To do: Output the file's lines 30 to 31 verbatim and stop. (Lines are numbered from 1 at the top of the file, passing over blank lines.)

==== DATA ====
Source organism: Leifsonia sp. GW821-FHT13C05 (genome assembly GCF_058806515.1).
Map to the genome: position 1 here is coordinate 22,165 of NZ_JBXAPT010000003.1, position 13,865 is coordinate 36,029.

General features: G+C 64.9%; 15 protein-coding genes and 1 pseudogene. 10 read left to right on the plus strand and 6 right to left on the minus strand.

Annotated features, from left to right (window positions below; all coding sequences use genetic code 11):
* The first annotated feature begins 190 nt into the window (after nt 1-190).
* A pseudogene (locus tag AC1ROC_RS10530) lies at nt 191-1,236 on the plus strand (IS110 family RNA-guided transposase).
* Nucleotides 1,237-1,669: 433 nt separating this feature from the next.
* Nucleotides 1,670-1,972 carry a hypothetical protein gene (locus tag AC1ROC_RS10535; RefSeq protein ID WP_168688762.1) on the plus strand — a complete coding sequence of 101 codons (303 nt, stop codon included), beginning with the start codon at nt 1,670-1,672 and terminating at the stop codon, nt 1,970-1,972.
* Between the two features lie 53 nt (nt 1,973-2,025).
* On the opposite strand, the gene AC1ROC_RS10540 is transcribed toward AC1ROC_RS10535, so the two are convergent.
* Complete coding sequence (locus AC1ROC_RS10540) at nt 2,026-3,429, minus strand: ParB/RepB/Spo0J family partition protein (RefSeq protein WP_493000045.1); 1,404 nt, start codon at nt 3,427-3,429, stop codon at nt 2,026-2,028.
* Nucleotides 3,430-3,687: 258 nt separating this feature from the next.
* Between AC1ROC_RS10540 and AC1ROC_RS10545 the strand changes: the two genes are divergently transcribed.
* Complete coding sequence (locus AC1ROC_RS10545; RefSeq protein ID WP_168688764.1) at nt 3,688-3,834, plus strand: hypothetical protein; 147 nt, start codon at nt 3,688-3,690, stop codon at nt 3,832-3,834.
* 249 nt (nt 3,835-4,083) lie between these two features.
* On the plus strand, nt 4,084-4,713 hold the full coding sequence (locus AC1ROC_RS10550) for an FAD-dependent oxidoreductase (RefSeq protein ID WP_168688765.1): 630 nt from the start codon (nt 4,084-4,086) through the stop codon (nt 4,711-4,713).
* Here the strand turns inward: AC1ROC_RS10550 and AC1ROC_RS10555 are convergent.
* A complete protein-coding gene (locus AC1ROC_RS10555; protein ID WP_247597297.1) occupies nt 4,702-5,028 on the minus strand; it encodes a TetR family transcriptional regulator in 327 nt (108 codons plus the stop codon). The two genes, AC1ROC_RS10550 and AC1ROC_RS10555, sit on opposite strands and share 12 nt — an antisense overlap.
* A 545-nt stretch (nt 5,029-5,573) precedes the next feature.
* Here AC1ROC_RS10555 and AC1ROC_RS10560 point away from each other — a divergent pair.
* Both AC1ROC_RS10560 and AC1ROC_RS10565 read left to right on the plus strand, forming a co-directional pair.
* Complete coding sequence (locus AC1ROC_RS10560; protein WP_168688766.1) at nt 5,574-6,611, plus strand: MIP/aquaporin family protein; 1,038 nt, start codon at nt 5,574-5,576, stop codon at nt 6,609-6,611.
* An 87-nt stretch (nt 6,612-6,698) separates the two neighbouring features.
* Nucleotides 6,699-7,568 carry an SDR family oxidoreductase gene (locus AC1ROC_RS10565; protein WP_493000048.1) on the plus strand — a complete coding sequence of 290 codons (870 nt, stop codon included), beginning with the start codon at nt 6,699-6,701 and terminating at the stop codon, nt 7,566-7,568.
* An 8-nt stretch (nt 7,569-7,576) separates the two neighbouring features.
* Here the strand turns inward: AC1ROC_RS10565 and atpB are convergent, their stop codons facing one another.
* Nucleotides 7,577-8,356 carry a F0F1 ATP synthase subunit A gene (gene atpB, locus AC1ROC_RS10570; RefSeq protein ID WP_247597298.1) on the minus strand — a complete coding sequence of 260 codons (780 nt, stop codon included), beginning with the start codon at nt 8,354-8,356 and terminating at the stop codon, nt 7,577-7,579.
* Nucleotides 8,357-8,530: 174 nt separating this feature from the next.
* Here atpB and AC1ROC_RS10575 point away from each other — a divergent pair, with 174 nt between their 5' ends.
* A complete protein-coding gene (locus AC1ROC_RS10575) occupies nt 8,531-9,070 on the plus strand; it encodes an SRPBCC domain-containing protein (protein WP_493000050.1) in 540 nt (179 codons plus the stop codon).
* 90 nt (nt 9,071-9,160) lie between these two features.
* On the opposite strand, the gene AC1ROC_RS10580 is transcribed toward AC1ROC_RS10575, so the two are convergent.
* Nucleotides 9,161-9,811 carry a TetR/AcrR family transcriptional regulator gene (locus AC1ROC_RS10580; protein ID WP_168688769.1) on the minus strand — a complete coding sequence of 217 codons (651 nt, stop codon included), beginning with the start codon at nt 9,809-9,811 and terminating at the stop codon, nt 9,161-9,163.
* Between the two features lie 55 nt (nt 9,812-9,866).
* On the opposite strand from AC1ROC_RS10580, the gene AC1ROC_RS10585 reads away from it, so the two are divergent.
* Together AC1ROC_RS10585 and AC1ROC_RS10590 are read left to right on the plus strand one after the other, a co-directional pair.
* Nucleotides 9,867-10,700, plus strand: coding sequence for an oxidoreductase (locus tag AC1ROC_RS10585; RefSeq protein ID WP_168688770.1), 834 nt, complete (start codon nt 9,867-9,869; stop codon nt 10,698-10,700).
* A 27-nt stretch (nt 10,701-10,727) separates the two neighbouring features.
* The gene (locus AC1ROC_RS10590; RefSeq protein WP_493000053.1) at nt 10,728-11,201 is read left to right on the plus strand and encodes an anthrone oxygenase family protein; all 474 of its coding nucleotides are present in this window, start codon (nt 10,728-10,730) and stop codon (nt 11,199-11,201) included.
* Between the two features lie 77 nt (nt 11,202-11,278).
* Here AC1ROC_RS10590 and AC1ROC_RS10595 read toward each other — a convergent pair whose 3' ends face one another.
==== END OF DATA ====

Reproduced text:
* A complete protein-coding gene (locus AC1ROC_RS10575) occupies nt 8,531-9,070 on the plus strand; it encodes an SRPBCC domain-containing protein (protein WP_493000050.1) in 540 nt (179 codons plus the stop codon).
* 90 nt (nt 9,071-9,160) lie between these two features.